Remember trying out for a sports team, or the high school play? Remember waiting to get your acceptance letter from the colleges where you applied? Remember that feeling that you couldn’t move forward, you couldn’t make plans … until you knew?
[CLICK HERE] to read the article, “Political uncertainty keeps slowing economy’s rise,” at USA Today, Oct. 17, 2013.]
That’s kind of where the United States has been for nearly six years. If you wonder why our recovery from an economic crisis that occurred in 2008 is so slow, it’s not that our nation’s corporations haven’t restored their balance sheets. They have.
[CLICK HERE to read the article, "Our response to skeptics," at Bank of America Merrill Lynch, Aug. 13, 2013.]
It’s not that real estate prices are still dropping. They’re not.
[CLICK HERE to read the article, "August Existing-Home Sales Rise, Limited Inventory Continues to Push Prices," at Reator.org, Sept. 19, 2013.]
It’s not that American citizens are divided evenly on how they feel about the partisanship in Congress. They are not.
[CLICK HERE to read the article, "Dysfunctional Gov't Surpasses Economy as Top U.S. Problem," at Gallup.com, Oct. 9, 2013.]
[CLICK HERE to read the article, "Trust in Government Nears Record Low, But Most Federal Agencies Are Viewed Favorably," at Pew Research, Oct. 18, 2013.]
It’s that we don’t know what Congress is going to do next. No clue.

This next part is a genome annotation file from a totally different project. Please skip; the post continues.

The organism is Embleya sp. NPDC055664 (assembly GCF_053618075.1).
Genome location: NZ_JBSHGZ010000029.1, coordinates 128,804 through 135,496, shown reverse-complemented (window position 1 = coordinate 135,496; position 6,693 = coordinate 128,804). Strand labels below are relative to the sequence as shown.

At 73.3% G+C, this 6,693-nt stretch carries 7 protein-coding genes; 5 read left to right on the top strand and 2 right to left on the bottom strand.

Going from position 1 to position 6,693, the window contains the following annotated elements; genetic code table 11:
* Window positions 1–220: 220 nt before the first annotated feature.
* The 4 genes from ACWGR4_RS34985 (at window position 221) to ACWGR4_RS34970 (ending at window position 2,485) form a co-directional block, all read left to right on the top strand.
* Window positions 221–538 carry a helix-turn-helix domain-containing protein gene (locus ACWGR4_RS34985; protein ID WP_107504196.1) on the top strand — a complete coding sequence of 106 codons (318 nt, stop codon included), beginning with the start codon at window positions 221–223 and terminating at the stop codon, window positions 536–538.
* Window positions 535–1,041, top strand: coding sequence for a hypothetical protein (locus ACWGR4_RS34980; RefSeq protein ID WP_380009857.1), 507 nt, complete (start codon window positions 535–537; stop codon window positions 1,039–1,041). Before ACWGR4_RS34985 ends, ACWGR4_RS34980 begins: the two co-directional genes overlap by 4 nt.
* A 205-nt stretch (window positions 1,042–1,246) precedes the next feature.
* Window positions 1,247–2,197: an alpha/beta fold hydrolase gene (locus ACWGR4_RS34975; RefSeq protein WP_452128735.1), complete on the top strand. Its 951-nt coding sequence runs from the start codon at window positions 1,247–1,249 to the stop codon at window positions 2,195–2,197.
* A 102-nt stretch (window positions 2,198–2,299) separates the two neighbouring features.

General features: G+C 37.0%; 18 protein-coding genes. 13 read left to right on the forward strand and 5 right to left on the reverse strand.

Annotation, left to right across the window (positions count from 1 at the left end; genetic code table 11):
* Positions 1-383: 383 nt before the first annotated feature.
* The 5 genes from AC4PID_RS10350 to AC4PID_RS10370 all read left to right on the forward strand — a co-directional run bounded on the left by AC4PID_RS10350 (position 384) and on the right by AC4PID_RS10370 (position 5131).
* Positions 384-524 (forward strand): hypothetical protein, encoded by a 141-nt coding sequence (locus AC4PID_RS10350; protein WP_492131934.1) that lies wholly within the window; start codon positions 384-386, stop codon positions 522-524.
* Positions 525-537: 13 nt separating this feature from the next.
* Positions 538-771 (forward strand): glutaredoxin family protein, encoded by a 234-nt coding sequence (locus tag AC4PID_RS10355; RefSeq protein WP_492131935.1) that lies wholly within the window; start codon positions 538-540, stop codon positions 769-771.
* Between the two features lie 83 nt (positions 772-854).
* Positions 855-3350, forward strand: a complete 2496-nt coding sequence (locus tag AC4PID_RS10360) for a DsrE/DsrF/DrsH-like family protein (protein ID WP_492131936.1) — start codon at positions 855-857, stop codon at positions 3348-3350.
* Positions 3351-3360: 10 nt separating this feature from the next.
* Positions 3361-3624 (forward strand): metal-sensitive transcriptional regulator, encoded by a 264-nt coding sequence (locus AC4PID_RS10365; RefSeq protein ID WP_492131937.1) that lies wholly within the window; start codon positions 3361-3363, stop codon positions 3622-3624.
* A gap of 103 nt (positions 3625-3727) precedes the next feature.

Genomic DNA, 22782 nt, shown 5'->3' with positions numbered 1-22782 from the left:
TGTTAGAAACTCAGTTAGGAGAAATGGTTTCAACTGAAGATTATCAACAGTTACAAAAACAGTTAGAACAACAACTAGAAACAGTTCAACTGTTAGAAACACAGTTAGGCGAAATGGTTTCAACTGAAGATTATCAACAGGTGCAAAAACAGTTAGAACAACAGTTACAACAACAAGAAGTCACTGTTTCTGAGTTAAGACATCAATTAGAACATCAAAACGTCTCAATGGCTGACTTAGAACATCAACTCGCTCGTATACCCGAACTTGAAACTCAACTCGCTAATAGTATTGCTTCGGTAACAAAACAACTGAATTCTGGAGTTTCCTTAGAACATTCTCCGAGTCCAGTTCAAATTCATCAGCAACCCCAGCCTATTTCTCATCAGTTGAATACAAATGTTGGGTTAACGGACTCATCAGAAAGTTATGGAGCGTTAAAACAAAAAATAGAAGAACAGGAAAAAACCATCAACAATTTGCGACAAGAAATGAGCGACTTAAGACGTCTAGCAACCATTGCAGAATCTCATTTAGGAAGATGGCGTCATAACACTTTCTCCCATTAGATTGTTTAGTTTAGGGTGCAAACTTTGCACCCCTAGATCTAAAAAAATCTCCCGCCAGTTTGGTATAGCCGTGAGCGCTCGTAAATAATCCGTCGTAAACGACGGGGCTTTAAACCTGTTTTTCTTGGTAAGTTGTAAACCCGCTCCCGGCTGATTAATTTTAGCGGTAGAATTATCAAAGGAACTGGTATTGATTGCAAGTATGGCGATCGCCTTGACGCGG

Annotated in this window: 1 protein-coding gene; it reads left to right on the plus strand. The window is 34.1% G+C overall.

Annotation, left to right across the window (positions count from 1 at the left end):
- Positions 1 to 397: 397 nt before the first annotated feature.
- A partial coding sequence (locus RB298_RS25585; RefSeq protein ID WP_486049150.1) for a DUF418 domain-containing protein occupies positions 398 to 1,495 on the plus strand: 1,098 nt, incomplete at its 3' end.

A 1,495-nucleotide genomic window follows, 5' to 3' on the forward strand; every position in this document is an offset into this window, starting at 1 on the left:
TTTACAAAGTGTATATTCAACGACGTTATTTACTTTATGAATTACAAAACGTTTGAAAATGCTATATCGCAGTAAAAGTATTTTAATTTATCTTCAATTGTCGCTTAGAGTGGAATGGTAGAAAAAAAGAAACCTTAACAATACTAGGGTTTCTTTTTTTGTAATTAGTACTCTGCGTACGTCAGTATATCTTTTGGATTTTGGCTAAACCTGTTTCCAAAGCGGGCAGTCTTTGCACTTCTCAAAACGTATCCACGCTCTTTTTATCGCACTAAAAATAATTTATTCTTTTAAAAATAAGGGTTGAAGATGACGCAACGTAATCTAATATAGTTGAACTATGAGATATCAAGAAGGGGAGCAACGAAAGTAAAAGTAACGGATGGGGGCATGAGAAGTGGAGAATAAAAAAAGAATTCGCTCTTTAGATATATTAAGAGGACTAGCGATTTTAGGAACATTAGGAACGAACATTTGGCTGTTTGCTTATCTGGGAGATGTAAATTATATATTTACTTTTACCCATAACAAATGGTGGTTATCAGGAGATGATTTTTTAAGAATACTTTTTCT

Brinkmanship is a term that has become de rigueur in recent weeks. Merriam-Webster dictionary defines the term as, “the practice of causing or allowing a situation to become extremely dangerous in order to get the results that you want.” Thus, brinkmanship seems a very apt description of the circumstances that led to the recent partial government shutdown.
[CLICK HERE to view the video, "Analysts warn uncertainty caused by political brinkmanship may spook consumers," at PBS.org, Oct. 17, 2013.]
It also seems reminiscent of another dangerous game: “Playing chicken.” That’s when two cars race toward each other and the first to pull to the side is the chicken. That didn’t end well for the perpetrator, Buzz Gunderson, who instigated the game in the James Dean movie, Rebel Without a Cause. What’s interesting in that movie is the scene just before they play chicken, when Jim asks, “Why do we do this?” and Buzz answers, “You’ve got to do something, don’t you?”
[CLICK HERE to view a clip from the movie, "Rebel Without a Cause," at TCM.com, retrieved on Oct. 18, 2013.]
It may be human nature that when we don’t have a feasible plan, or are cornered with no options, to do something counter-productive simply because we’ve “got to do something.”
Recognizing this phenomenon in our own lives may be an important key to help gain confidence in our financial future. Whatever we do, it should be positive and productive. We shouldn’t undermine our own financial stability with reckless spending, being under-insured or taking unnecessary investment risks.
It would be nice to look to our government for this type of leadership and role modeling. But since that’s not currently evident, let’s focus on our own discipline and work with qualified financial professionals we trust, who can help us plan for retirement.
Please look to us as one of those professionals who can help you plan for your financial future.
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